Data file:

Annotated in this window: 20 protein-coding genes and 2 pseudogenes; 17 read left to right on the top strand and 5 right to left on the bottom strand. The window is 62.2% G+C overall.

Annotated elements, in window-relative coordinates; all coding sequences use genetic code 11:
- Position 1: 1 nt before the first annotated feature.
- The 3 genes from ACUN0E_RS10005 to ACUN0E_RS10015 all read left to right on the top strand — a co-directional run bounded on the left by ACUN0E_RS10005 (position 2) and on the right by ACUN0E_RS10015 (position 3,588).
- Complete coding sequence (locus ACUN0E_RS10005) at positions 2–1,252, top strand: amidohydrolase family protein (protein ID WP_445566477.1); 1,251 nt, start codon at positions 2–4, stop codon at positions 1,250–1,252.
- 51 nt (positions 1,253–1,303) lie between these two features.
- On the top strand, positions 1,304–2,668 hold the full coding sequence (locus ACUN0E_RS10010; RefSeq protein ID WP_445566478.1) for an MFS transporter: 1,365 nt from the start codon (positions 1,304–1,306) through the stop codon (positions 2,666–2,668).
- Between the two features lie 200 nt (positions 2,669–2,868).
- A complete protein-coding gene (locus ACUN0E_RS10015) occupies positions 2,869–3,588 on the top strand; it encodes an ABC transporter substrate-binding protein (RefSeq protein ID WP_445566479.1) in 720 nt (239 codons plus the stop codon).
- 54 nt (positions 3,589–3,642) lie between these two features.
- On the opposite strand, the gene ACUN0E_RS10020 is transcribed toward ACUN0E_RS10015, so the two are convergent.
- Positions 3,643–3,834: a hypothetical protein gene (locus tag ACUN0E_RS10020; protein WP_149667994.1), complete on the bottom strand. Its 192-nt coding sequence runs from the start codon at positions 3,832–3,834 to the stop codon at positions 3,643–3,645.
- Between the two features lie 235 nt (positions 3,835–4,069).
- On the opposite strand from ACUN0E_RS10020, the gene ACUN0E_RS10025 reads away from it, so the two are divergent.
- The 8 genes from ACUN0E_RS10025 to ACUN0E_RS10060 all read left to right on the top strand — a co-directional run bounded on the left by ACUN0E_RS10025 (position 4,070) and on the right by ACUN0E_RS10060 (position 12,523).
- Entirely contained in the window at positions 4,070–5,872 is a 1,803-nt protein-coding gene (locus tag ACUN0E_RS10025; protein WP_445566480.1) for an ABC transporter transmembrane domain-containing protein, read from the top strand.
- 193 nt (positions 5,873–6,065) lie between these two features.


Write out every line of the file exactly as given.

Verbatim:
Annotated in this window: 20 protein-coding genes and 2 pseudogenes; 17 read left to right on the top strand and 5 right to left on the bottom strand. The window is 62.2% G+C overall.

Annotated elements, in window-relative coordinates; all coding sequences use genetic code 11:
- Position 1: 1 nt before the first annotated feature.
- The 3 genes from ACUN0E_RS10005 to ACUN0E_RS10015 all read left to right on the top strand — a co-directional run bounded on the left by ACUN0E_RS10005 (position 2) and on the right by ACUN0E_RS10015 (position 3,588).
- Complete coding sequence (locus ACUN0E_RS10005) at positions 2–1,252, top strand: amidohydrolase family protein (protein ID WP_445566477.1); 1,251 nt, start codon at positions 2–4, stop codon at positions 1,250–1,252.
- 51 nt (positions 1,253–1,303) lie between these two features.
- On the top strand, positions 1,304–2,668 hold the full coding sequence (locus ACUN0E_RS10010; RefSeq protein ID WP_445566478.1) for an MFS transporter: 1,365 nt from the start codon (positions 1,304–1,306) through the stop codon (positions 2,666–2,668).
- Between the two features lie 200 nt (positions 2,669–2,868).
- A complete protein-coding gene (locus ACUN0E_RS10015) occupies positions 2,869–3,588 on the top strand; it encodes an ABC transporter substrate-binding protein (RefSeq protein ID WP_445566479.1) in 720 nt (239 codons plus the stop codon).
- 54 nt (positions 3,589–3,642) lie between these two features.
- On the opposite strand, the gene ACUN0E_RS10020 is transcribed toward ACUN0E_RS10015, so the two are convergent.
- Positions 3,643–3,834: a hypothetical protein gene (locus tag ACUN0E_RS10020; protein WP_149667994.1), complete on the bottom strand. Its 192-nt coding sequence runs from the start codon at positions 3,832–3,834 to the stop codon at positions 3,643–3,645.
- Between the two features lie 235 nt (positions 3,835–4,069).
- On the opposite strand from ACUN0E_RS10020, the gene ACUN0E_RS10025 reads away from it, so the two are divergent.
- The 8 genes from ACUN0E_RS10025 to ACUN0E_RS10060 all read left to right on the top strand — a co-directional run bounded on the left by ACUN0E_RS10025 (position 4,070) and on the right by ACUN0E_RS10060 (position 12,523).
- Entirely contained in the window at positions 4,070–5,872 is a 1,803-nt protein-coding gene (locus tag ACUN0E_RS10025; protein WP_445566480.1) for an ABC transporter transmembrane domain-containing protein, read from the top strand.
- 193 nt (positions 5,873–6,065) lie between these two features.